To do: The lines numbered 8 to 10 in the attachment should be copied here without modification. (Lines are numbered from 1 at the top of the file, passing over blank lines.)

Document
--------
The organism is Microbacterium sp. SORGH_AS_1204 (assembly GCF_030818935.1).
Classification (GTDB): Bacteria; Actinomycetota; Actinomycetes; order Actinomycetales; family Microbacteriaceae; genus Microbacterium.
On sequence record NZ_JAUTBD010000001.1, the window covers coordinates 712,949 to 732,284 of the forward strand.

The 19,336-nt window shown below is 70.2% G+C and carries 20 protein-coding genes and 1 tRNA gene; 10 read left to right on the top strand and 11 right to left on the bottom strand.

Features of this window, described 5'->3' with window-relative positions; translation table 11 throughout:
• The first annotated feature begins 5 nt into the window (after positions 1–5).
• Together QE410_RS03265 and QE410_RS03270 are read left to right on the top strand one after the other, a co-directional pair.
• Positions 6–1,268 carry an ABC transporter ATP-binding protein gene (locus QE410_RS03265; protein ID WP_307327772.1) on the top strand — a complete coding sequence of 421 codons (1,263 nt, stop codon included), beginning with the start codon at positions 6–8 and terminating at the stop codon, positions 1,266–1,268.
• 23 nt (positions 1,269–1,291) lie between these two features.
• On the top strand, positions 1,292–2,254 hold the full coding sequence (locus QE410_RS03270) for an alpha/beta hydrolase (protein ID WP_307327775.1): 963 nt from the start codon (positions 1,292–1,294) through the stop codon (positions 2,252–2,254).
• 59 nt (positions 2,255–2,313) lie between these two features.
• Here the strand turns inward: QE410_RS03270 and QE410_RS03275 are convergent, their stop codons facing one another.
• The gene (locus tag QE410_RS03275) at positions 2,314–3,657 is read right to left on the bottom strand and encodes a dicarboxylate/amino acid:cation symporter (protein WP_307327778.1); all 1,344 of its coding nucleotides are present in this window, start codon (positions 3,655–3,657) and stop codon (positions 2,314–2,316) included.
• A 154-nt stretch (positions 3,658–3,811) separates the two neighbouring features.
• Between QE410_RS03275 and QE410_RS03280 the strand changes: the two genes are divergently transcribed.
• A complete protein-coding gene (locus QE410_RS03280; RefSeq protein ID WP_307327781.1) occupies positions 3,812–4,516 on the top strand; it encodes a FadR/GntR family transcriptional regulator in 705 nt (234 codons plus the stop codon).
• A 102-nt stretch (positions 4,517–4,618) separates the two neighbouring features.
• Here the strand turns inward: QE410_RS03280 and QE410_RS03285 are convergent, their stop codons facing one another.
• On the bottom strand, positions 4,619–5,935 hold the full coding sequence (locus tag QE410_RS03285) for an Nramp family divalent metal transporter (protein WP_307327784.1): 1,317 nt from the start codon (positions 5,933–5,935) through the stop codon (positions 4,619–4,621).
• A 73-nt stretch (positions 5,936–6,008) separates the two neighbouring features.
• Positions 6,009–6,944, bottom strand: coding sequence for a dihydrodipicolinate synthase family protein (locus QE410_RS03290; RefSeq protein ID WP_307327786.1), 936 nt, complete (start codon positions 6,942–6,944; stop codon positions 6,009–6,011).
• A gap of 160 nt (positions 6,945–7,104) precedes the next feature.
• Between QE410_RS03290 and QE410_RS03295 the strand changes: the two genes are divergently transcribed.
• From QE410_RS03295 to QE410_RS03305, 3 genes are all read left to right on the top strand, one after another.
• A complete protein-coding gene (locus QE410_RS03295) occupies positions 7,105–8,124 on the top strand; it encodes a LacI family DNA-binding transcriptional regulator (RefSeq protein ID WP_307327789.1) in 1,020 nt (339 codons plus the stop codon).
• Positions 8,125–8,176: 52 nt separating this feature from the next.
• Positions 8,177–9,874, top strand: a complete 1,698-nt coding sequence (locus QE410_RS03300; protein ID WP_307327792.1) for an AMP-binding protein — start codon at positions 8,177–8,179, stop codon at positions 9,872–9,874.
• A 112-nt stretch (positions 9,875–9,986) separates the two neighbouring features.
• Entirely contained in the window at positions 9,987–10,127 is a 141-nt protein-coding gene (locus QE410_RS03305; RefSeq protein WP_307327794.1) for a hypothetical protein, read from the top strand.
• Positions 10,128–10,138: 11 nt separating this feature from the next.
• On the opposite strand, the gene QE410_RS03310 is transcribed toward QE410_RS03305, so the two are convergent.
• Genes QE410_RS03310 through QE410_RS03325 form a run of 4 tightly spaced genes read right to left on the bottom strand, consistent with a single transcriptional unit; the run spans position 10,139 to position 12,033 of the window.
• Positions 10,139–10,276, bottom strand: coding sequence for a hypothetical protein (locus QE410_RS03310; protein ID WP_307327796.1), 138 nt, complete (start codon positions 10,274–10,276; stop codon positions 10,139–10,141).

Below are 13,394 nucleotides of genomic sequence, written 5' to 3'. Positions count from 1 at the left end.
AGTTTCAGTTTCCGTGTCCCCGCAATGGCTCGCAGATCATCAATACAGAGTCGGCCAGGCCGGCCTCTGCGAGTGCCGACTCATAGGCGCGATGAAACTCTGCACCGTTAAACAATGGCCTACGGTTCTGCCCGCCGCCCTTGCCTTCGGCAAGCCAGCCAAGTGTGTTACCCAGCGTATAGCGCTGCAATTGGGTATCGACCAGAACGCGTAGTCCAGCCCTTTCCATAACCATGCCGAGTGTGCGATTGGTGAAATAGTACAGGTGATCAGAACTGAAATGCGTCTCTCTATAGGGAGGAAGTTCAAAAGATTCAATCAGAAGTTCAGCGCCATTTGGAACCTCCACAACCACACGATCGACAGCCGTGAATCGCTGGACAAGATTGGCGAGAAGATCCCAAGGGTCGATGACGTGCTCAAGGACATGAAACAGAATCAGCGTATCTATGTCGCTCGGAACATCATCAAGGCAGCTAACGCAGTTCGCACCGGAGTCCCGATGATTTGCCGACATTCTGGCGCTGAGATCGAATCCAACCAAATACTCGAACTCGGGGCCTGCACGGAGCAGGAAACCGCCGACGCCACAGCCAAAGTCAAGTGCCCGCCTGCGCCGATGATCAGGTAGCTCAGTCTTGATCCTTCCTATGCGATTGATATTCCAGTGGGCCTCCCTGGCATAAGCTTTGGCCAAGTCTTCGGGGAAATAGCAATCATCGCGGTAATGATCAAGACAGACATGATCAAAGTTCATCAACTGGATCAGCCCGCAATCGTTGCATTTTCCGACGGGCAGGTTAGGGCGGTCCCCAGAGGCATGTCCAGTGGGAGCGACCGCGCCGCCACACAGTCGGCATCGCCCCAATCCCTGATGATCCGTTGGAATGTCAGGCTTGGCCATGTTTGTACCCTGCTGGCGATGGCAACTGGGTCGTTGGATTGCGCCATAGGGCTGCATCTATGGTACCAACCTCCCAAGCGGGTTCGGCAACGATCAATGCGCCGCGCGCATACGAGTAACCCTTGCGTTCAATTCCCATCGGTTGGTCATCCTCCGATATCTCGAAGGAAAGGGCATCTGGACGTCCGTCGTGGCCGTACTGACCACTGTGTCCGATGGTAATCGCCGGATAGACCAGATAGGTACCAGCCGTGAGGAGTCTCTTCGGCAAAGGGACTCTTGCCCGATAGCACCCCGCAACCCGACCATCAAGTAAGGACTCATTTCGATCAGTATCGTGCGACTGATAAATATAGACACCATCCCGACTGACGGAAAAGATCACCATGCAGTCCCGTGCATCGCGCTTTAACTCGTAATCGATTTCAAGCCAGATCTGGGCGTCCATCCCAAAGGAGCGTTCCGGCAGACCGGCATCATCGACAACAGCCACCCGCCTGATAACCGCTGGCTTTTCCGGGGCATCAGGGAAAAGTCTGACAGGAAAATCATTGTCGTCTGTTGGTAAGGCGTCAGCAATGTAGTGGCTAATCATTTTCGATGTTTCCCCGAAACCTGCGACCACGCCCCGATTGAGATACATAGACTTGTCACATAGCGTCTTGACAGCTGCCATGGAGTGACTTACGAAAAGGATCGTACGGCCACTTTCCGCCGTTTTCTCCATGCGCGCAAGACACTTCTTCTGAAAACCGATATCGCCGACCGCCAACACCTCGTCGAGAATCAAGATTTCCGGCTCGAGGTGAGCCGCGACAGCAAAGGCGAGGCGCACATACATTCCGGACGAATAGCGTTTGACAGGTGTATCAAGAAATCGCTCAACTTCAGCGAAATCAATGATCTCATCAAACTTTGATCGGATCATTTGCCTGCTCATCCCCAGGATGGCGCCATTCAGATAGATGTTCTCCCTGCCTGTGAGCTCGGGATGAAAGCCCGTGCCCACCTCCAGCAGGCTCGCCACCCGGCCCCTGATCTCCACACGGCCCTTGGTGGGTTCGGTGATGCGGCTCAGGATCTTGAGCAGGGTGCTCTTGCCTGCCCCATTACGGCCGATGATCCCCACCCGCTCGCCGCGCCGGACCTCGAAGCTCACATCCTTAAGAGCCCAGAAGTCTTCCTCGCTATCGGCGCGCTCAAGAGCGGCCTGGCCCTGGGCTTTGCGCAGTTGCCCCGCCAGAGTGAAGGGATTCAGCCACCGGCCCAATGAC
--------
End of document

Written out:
• Positions 6–1,268 carry an ABC transporter ATP-binding protein gene (locus QE410_RS03265; protein ID WP_307327772.1) on the top strand — a complete coding sequence of 421 codons (1,263 nt, stop codon included), beginning with the start codon at positions 6–8 and terminating at the stop codon, positions 1,266–1,268.
• 23 nt (positions 1,269–1,291) lie between these two features.
• On the top strand, positions 1,292–2,254 hold the full coding sequence (locus QE410_RS03270) for an alpha/beta hydrolase (protein ID WP_307327775.1): 963 nt from the start codon (positions 1,292–1,294) through the stop codon (positions 2,252–2,254).